For a long time, I’ve been having lots of problems with my PC: freezing up,
error messages, slowness, programs won’t close/end, “blue screen of death” (as
a coworker calls it). Sometimes I have to reboot three times in a row.
Recently my Explorer has started to malfunction with the message: “Explorer
has caused an error in MSHTML.DLL.Explorer will now close. If you continue to
experience problems try restarting your computer.”
With Windows ME I can’t get any more updates from Microsoft. Should I
upgrade to XP or Vista, and in doing so will I lose files, folders or
Windows Millennium Edition (aka Windows Me) was released in late 2000.
Windows 98 was released in 1998, with Windows 98se or “second edition”
replacing it in 1999.
Many people consider Windows Me an unplanned “afterthought” … an attempt
to release something after Windows 98 to fill the gap caused by delays in the
release of Windows XP, which would release a year later.
Almost eight years later, should anyone still be running Windows Me or
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Windows XP and its successor Windows Vista represent significant
improvements over Windows 98 and Windows Me (herein after referred to together
as “Windows 9x”). Without getting into horribly technical details, Windows 9x
was fundamentally based on the evolution of the older MS-DOS operating system
which was never really intended to do all the things that Windows ended up
doing. Windows XP, on the other hand, is based in Windows NT technology which
was written from scratch as a more secure, more stable and ultimately
full-featured operating system.
As of July 2006 Microsoft has completely dropped all support for Windows 9x.
While somewhat controversial, in my opinion it’s unreasonable to expect any
company to support all of their products forever. You can argue over the timing
perhaps still being too short, or even question Microsoft’s motives, but the
fact is that support was going to be terminated some day.
to consider upgrading to something else.”
And, again in my opinion, doing this sooner rather than later was a good
move, if only to encourage more people to move to more stable and secure
platforms – be it Windows XP or even the non-Windows alternatives. Windows 9x
is showing its age, and due to its various issues, was more of a liability to
more users than it was worth.
So in case you haven’t gathered by now, with a couple of exceptions, I
strongly encourage every one still running Windows 9x to consider upgrading to
something else. Particularly because newly found bugs and vulnerabilities are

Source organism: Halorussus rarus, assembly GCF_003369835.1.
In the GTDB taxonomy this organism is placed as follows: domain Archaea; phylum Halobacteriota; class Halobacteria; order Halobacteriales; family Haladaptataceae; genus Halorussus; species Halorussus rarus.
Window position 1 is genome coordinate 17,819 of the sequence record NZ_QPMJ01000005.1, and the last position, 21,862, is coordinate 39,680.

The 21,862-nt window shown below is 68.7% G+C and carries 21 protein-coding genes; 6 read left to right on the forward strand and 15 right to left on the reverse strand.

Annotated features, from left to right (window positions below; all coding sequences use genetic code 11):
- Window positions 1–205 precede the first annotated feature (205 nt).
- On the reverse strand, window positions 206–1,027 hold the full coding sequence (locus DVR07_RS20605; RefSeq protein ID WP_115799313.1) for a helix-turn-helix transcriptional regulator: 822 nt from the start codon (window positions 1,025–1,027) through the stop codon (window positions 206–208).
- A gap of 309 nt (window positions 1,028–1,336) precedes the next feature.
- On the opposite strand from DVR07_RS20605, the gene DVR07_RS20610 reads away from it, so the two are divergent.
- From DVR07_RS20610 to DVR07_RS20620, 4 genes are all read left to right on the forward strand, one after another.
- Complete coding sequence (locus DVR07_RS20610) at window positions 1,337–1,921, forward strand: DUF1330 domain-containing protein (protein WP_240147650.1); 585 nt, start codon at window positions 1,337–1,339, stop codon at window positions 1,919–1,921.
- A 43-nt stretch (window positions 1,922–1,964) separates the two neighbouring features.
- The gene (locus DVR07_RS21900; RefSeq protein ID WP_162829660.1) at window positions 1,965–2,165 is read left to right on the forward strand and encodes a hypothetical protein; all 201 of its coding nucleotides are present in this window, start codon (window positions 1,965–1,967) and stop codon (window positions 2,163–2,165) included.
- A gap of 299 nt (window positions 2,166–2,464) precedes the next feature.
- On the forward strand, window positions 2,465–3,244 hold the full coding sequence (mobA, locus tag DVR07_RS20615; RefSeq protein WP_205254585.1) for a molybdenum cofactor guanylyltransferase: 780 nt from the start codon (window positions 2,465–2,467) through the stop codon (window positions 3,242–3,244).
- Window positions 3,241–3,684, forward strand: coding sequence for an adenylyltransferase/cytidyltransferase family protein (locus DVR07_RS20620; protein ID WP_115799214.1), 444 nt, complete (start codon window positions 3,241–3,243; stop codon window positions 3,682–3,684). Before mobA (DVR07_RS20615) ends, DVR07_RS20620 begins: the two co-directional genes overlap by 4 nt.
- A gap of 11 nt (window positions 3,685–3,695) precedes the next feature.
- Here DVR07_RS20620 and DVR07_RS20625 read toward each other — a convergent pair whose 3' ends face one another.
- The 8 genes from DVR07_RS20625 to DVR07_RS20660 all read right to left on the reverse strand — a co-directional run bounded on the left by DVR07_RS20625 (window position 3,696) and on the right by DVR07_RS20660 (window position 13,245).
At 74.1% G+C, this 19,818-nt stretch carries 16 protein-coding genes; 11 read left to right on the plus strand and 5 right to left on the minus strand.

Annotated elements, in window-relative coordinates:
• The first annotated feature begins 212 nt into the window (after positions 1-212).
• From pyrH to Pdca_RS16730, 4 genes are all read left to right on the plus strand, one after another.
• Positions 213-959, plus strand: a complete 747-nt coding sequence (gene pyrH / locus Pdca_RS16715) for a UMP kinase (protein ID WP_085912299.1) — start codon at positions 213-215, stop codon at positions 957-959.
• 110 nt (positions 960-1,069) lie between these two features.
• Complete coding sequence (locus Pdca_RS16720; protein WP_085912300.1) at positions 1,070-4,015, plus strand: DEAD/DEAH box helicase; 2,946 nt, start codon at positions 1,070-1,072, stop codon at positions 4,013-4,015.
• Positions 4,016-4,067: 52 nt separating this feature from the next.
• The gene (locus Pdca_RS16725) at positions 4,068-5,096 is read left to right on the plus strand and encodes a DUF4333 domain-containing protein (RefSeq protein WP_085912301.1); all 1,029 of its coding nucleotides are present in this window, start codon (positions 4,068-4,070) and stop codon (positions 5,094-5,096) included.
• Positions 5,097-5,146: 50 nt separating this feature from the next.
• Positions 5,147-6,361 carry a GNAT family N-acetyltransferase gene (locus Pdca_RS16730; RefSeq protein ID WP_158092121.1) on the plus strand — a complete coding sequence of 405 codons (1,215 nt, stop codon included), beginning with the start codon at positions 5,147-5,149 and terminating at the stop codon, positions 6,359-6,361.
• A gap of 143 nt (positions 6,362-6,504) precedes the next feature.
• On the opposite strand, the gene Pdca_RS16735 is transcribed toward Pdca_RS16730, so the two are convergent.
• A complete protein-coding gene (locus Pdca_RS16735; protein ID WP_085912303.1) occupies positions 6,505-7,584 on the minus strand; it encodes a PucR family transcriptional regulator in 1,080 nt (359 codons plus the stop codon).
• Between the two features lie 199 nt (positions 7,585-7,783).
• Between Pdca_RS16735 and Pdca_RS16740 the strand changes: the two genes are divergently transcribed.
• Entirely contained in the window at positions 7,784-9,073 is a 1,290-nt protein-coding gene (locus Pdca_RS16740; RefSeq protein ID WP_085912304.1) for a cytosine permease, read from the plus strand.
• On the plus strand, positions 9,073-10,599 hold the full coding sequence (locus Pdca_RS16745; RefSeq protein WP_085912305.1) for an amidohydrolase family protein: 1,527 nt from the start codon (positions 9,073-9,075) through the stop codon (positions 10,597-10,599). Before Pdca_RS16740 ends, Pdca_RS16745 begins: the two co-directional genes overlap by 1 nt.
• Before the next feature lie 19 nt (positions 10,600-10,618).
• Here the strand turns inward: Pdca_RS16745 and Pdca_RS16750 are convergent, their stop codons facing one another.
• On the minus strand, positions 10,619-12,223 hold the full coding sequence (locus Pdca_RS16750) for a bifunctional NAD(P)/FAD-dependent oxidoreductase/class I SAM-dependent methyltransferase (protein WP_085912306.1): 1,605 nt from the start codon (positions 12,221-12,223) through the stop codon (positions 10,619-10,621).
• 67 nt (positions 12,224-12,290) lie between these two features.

no longer being fixed in those platforms, continuing to use them presents a
real security and stability threat.
Naturally Windows XP would be the most comfortable upgrade for most people,
however if it meets your needs, switching to Linux would probably allow you to
extend the life of your older hardware that might not be powerful enough for
XP’s higher requirements. Alternately, if you are about to upgrade or replace
your hardware as well, it’d be a fine time to understand whether a Mac might be
right for you.
I did say “a couple of exceptions” above, and I want to clarify that. There
may be things that hold you back:
Cost. I don’t want to minimize the fact that not everyone can simply afford
to upgrade. Clearly there is a risk/cost tradeoff here, and if cost is truly a
serious factor I’d revisit the applicability of free Linux alternatives.
Compatibility. I know of at least one business I deal with that’s “stuck”
with Windows 98 because the application that they’re required to run is only
available for Windows 98. (Or, rather, the upgrade to a Windows XP version is
If you must stick with Windows 9x, and you’re experiencing the problems that
you describe, I would:
Perform a full backup of your entire machine.
Reformat and reinstall Windows
Reinstall all your applications.
Update anything that can still be updated.
But I’d definitely prioritize upgrading when you can.
When the time does come to upgrade, how your existing files and folders are
handled will depend on how you upgrade. Again, I always suggest a full
backup so that no matter what happens the files are preserved somewhere. If you
upgrade your existing machine, assuming your hardware meets the minimum
requirements for XP or Vista, then your files and settings should be preserved
as best they can be. If you buy a new machine, I’d actually recommend
installing your old hard drive into the new machine as a secondary drive, so
that you can copy off files as you need them.